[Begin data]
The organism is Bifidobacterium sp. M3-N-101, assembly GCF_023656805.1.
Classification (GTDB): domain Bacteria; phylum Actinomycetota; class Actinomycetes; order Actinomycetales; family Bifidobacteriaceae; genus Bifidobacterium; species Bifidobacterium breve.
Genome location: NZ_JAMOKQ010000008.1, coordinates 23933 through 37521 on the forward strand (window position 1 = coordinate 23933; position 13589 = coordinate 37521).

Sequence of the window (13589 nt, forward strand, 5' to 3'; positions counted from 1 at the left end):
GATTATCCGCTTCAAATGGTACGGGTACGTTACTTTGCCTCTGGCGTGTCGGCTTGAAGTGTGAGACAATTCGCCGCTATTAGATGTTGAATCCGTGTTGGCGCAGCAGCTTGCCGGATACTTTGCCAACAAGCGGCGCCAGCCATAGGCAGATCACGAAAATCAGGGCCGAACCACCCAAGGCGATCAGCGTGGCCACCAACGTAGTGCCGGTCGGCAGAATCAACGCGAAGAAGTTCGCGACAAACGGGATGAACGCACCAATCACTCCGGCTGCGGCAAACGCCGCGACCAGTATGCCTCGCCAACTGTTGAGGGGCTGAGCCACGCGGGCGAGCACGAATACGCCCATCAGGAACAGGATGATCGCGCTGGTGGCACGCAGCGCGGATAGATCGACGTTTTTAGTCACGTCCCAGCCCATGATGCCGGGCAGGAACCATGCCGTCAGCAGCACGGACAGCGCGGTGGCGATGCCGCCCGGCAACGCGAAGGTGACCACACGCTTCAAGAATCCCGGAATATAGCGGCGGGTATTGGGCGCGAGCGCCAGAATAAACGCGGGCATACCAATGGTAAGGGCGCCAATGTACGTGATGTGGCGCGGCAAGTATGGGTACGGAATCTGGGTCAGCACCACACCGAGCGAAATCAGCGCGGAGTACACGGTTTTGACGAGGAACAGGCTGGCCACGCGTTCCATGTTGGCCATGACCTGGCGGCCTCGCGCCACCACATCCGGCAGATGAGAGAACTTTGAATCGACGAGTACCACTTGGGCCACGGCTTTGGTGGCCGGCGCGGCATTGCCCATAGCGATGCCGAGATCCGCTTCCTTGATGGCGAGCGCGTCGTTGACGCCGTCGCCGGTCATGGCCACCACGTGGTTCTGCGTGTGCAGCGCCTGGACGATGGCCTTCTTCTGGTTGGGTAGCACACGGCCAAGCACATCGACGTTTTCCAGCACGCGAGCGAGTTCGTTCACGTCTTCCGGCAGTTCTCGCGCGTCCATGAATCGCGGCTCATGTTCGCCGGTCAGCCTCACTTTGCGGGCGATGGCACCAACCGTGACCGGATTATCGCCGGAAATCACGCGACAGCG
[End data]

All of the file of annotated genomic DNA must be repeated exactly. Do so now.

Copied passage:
The organism is Bifidobacterium sp. M3-N-101, assembly GCF_023656805.1.
Classification (GTDB): domain Bacteria; phylum Actinomycetota; class Actinomycetes; order Actinomycetales; family Bifidobacteriaceae; genus Bifidobacterium; species Bifidobacterium breve.
Genome location: NZ_JAMOKQ010000008.1, coordinates 23933 through 37521 on the forward strand (window position 1 = coordinate 23933; position 13589 = coordinate 37521).

Sequence of the window (13589 nt, forward strand, 5' to 3'; positions counted from 1 at the left end):
GATTATCCGCTTCAAATGGTACGGGTACGTTACTTTGCCTCTGGCGTGTCGGCTTGAAGTGTGAGACAATTCGCCGCTATTAGATGTTGAATCCGTGTTGGCGCAGCAGCTTGCCGGATACTTTGCCAACAAGCGGCGCCAGCCATAGGCAGATCACGAAAATCAGGGCCGAACCACCCAAGGCGATCAGCGTGGCCACCAACGTAGTGCCGGTCGGCAGAATCAACGCGAAGAAGTTCGCGACAAACGGGATGAACGCACCAATCACTCCGGCTGCGGCAAACGCCGCGACCAGTATGCCTCGCCAACTGTTGAGGGGCTGAGCCACGCGGGCGAGCACGAATACGCCCATCAGGAACAGGATGATCGCGCTGGTGGCACGCAGCGCGGATAGATCGACGTTTTTAGTCACGTCCCAGCCCATGATGCCGGGCAGGAACCATGCCGTCAGCAGCACGGACAGCGCGGTGGCGATGCCGCCCGGCAACGCGAAGGTGACCACACGCTTCAAGAATCCCGGAATATAGCGGCGGGTATTGGGCGCGAGCGCCAGAATAAACGCGGGCATACCAATGGTAAGGGCGCCAATGTACGTGATGTGGCGCGGCAAGTATGGGTACGGAATCTGGGTCAGCACCACACCGAGCGAAATCAGCGCGGAGTACACGGTTTTGACGAGGAACAGGCTGGCCACGCGTTCCATGTTGGCCATGACCTGGCGGCCTCGCGCCACCACATCCGGCAGATGAGAGAACTTTGAATCGACGAGTACCACTTGGGCCACGGCTTTGGTGGCCGGCGCGGCATTGCCCATAGCGATGCCGAGATCCGCTTCCTTGATGGCGAGCGCGTCGTTGACGCCGTCGCCGGTCATGGCCACCACGTGGTTCTGCGTGTGCAGCGCCTGGACGATGGCCTTCTTCTGGTTGGGTAGCACACGGCCAAGCACATCGACGTTTTCCAGCACGCGAGCGAGTTCGTTCACGTCTTCCGGCAGTTCTCGCGCGTCCATGAATCGCGGCTCATGTTCGCCGGTCAGCCTCACTTTGCGGGCGATGGCACCAACCGTGACCGGATTATCGCCGGAAATCACGCGACAGCG